Zoning administrator Peter Gilli said FCC regulations do not allow him to reject the tower because of the neighbors' concerns with what may be cancer-causing radiation, unless radio frequency (RF) levels are above the FCC threshold. That left him no choice but to approve the project if it was architecturally acceptable, which he said it was.
Parents of the Little Acorn preschool, located less than 75 feet from the cell tower location, are concerned about exposing 70 or so children to the cell tower's radiation. As of last Wednesday, 58 people signed an online petition in opposition, and 15 others signed the paper version.
Gilli said that his approval of the cell tower was on the condition that parents would be able to pull their children from the preschool without being penalized with any fees.
While the church will make money from leasing the space to Clear Wireless LLC, parents said the preschool may lose enrollment because of it.
An RF study indicated that the theoretical radiation emitted from the cell tower to the site and the surrounding homes would be well below the FCC's acceptable levels, Gilli noted. Applicant Clearwire LLC's representative Gordon Bell agreed to do before and after RF testing to back up that claim, and post results at the church. He said the tests would show almost "undetectable" levels of radiation.
Neighbors were still concerned, saying that there was no scientific proof that such a cell tower is safe. One resident noted that other countries have much stricter regulations that would not allow such a cell tower.
"People are concerned about radiation," said preschool parent W. Tsang. "Does the community really want this or need this or can it be explored somewhere else?"
About a dozen parents and neighbors spoke in opposition to the proposal. Some said the value of their homes would drop.
"My biggest concern is that we were just informed about this," said a neighbor and preschool parent. "There's no data to let us know this is safe."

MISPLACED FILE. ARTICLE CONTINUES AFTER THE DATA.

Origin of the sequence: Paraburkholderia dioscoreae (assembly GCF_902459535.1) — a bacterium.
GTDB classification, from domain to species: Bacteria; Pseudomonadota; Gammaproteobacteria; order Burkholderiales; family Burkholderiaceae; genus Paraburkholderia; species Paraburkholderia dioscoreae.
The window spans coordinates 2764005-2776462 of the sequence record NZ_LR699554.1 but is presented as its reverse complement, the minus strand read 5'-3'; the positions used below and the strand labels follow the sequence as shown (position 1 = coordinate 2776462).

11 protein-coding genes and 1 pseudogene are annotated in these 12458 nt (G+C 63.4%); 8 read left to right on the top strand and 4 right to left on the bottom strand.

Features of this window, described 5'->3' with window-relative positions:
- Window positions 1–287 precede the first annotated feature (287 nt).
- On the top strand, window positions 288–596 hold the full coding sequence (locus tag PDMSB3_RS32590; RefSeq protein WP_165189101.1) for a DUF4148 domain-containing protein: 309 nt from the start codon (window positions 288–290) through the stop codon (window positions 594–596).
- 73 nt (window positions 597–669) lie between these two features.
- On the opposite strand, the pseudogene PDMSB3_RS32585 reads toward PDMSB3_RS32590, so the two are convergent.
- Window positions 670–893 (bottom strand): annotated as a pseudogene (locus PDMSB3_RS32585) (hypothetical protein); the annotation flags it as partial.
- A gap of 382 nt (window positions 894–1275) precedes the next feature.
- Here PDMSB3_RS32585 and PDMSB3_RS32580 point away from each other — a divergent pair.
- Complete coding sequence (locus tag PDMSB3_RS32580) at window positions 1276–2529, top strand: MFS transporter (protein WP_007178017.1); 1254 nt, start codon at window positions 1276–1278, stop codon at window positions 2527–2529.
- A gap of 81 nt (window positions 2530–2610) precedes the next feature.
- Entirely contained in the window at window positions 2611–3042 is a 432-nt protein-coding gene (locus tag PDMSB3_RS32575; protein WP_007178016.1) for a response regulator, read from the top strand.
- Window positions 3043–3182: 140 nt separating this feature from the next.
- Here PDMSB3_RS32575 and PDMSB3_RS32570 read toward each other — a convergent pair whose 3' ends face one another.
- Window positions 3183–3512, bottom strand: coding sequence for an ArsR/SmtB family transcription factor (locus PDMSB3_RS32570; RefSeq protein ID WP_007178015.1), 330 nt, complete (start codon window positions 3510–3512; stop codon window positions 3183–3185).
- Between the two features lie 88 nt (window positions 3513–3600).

Parents and residential neighbors said they had only recently learned about the proposal and Gilli joined them in disappointment over the church's failure to notify everyone who might be affected. But Gilli said the proposal had already been delayed once.
"It should not be a legal obligation for the church, but a moral obligation to reach out to the community," said neighbor Wendy Yee.
A church representative said the church had notified the preschool, along with other tenants on the property, including a group of Boy Scouts and another church on the site called the Open Door Church. No one responded to the church with concerns.
"I'm a member of that church and I didn't even know," said one woman who lives next door and said residential neighbors were the most seriously impacted. "We can't get away from it."
Pastor Tim Boyer said a committee of church members had been discussing the proposal since July.
"We wouldn't do anything on this campus that would hurt God's children," Boyer said Tuesday.
After examining research compiled by the cell phone company and discussing it with church members, Boyer said he was confident the cell phone antennas were safe.
"I would be more concerned with that (cell phone) in your hand that I would be with that (cell phone tower) on top of the church."
Boyer declined to say how much the church would be paid to host the antennas.
"I don't think that's important," he said. The reason for allowing the antennas was more to "provide a service," Boyer said, especially since the location is within a line of sight of El Camino Hospital.
Clearwire representative Gordon Bell said that Clearwire could not make deals with property owners to put the antenna on top of a commercial building across the street or on top of the nearby Safeway.
Construction of the antennas may begin in January unless opponents win an appeal to the City Council. Appellants must pay a $1,000 fee.
Bell said it would be impossible to find a location for a cell tower in the area that was away from homes. And Gilli said applications for cell towers were becoming more prevalent as service providers prepare for faster service, such as 4G.
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